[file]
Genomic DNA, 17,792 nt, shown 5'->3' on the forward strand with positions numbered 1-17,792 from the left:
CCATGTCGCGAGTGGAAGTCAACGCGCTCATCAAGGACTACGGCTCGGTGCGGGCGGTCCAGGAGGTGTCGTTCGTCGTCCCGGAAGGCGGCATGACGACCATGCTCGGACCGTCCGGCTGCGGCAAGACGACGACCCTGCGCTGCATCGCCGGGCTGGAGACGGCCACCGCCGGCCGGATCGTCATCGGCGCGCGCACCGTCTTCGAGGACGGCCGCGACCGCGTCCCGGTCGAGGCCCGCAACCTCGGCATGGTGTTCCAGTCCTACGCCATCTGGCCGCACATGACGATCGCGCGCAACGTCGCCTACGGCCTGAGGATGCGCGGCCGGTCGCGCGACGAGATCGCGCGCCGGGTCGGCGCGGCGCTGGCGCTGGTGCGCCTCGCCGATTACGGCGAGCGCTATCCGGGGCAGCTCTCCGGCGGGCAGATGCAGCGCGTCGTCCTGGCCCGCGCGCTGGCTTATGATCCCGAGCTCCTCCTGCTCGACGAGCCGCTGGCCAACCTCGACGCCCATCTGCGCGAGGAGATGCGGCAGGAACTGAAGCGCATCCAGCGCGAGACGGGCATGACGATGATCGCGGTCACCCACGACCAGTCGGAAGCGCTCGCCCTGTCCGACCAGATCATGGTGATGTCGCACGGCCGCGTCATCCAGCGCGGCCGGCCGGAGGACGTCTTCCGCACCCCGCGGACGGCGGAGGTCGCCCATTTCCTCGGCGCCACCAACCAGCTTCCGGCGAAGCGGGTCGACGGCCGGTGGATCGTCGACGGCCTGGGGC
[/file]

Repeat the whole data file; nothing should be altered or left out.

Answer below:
Genomic DNA, 17,792 nt, shown 5'->3' on the forward strand with positions numbered 1-17,792 from the left:
CCATGTCGCGAGTGGAAGTCAACGCGCTCATCAAGGACTACGGCTCGGTGCGGGCGGTCCAGGAGGTGTCGTTCGTCGTCCCGGAAGGCGGCATGACGACCATGCTCGGACCGTCCGGCTGCGGCAAGACGACGACCCTGCGCTGCATCGCCGGGCTGGAGACGGCCACCGCCGGCCGGATCGTCATCGGCGCGCGCACCGTCTTCGAGGACGGCCGCGACCGCGTCCCGGTCGAGGCCCGCAACCTCGGCATGGTGTTCCAGTCCTACGCCATCTGGCCGCACATGACGATCGCGCGCAACGTCGCCTACGGCCTGAGGATGCGCGGCCGGTCGCGCGACGAGATCGCGCGCCGGGTCGGCGCGGCGCTGGCGCTGGTGCGCCTCGCCGATTACGGCGAGCGCTATCCGGGGCAGCTCTCCGGCGGGCAGATGCAGCGCGTCGTCCTGGCCCGCGCGCTGGCTTATGATCCCGAGCTCCTCCTGCTCGACGAGCCGCTGGCCAACCTCGACGCCCATCTGCGCGAGGAGATGCGGCAGGAACTGAAGCGCATCCAGCGCGAGACGGGCATGACGATGATCGCGGTCACCCACGACCAGTCGGAAGCGCTCGCCCTGTCCGACCAGATCATGGTGATGTCGCACGGCCGCGTCATCCAGCGCGGCCGGCCGGAGGACGTCTTCCGCACCCCGCGGACGGCGGAGGTCGCCCATTTCCTCGGCGCCACCAACCAGCTTCCGGCGAAGCGGGTCGACGGCCGGTGGATCGTCGACGGCCTGGGGC